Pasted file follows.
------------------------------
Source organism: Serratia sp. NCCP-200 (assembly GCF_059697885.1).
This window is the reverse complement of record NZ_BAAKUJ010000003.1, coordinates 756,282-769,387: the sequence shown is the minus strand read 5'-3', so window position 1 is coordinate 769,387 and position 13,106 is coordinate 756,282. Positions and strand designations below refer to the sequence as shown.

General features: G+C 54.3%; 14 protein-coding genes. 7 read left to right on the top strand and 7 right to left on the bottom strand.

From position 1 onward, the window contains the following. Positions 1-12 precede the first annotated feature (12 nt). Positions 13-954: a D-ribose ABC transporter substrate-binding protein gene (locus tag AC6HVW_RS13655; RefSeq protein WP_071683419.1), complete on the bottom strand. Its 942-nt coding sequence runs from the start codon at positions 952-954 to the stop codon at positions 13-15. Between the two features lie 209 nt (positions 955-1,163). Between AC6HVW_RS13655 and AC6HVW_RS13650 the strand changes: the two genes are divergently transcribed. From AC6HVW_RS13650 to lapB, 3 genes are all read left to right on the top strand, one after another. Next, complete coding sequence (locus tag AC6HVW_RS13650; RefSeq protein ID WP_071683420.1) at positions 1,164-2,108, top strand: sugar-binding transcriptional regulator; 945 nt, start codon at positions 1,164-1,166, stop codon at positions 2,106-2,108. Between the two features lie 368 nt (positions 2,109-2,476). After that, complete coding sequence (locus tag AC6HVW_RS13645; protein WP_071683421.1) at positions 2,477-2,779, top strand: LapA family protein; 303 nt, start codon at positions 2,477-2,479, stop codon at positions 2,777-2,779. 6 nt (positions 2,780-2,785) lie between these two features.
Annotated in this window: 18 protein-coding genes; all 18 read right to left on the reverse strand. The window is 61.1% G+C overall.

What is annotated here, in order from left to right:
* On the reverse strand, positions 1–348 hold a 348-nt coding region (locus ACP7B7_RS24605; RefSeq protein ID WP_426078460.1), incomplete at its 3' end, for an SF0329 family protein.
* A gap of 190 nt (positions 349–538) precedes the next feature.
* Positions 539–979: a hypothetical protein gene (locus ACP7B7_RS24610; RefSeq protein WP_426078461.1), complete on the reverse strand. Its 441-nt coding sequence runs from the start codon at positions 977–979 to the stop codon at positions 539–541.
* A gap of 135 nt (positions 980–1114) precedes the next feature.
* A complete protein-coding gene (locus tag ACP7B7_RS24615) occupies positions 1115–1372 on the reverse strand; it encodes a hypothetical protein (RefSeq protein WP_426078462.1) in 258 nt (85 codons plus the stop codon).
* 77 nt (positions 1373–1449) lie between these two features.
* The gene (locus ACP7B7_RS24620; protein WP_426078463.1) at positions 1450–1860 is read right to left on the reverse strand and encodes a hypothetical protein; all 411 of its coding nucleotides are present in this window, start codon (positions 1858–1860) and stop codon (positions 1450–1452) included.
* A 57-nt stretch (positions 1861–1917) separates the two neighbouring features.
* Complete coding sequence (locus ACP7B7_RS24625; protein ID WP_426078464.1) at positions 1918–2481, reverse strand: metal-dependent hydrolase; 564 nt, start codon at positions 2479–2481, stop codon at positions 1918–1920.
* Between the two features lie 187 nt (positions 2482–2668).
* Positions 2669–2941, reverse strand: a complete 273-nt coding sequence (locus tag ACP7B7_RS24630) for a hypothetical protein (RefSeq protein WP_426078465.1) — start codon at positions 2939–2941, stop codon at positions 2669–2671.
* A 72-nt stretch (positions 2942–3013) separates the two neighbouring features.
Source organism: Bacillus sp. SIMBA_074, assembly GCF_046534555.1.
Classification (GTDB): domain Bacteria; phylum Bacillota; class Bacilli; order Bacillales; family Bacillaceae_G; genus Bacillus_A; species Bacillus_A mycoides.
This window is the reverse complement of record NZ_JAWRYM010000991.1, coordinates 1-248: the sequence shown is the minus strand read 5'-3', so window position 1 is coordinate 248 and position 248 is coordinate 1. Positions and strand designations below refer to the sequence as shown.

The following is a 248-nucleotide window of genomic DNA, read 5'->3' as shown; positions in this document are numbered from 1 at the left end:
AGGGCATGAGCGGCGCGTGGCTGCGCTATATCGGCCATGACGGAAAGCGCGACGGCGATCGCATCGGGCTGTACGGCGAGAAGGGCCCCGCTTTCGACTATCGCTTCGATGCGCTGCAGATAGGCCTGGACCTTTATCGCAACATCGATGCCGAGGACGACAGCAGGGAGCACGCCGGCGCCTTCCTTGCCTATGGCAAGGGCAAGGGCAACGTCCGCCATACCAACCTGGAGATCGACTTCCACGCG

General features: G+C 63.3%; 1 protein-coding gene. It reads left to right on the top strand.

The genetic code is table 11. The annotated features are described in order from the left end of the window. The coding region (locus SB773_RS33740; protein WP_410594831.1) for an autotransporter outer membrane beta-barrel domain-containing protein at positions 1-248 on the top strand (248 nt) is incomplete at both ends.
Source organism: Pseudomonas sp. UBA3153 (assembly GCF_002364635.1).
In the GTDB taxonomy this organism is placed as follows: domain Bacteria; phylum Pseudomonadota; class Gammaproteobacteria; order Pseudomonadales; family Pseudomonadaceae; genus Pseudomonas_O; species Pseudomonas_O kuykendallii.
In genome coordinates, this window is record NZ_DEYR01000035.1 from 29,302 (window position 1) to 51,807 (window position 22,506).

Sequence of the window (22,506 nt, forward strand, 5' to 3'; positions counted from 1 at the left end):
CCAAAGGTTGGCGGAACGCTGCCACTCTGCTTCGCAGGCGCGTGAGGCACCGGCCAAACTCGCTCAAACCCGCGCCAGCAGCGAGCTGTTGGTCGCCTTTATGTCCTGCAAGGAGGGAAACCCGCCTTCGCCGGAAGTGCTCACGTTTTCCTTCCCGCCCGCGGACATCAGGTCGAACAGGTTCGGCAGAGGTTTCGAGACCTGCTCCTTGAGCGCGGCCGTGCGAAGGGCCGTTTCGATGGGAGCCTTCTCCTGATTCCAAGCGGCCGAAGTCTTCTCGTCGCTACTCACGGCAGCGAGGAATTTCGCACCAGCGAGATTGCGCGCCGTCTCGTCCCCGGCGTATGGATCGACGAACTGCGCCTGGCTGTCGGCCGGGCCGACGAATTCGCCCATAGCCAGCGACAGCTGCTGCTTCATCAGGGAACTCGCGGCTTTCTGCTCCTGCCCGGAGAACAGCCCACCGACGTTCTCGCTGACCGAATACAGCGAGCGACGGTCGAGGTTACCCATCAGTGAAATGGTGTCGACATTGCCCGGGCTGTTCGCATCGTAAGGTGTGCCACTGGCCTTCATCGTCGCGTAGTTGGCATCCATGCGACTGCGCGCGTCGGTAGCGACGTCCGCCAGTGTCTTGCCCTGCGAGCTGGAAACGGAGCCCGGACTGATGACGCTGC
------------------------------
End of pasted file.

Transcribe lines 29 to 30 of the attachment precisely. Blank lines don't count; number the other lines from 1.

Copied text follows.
Sequence of the window (22,506 nt, forward strand, 5' to 3'; positions counted from 1 at the left end):
CCAAAGGTTGGCGGAACGCTGCCACTCTGCTTCGCAGGCGCGTGAGGCACCGGCCAAACTCGCTCAAACCCGCGCCAGCAGCGAGCTGTTGGTCGCCTTTATGTCCTGCAAGGAGGGAAACCCGCCTTCGCCGGAAGTGCTCACGTTTTCCTTCCCGCCCGCGGACATCAGGTCGAACAGGTTCGGCAGAGGTTTCGAGACCTGCTCCTTGAGCGCGGCCGTGCGAAGGGCCGTTTCGATGGGAGCCTTCTCCTGATTCCAAGCGGCCGAAGTCTTCTCGTCGCTACTCACGGCAGCGAGGAATTTCGCACCAGCGAGATTGCGCGCCGTCTCGTCCCCGGCGTATGGATCGACGAACTGCGCCTGGCTGTCGGCCGGGCCGACGAATTCGCCCATAGCCAGCGACAGCTGCTGCTTCATCAGGGAACTCGCGGCTTTCTGCTCCTGCCCGGAGAACAGCCCACCGACGTTCTCGCTGACCGAATACAGCGAGCGACGGTCGAGGTTACCCATCAGTGAAATGGTGTCGACATTGCCCGGGCTGTTCGCATCGTAAGGTGTGCCACTGGCCTTCATCGTCGCGTAGTTGGCATCCATGCGACTGCGCGCGTCGGTAGCGACGTCCGCCAGTGTCTTGCCCTGCGAGCTGGAAACGGAGCCCGGACTGATGACGCTGC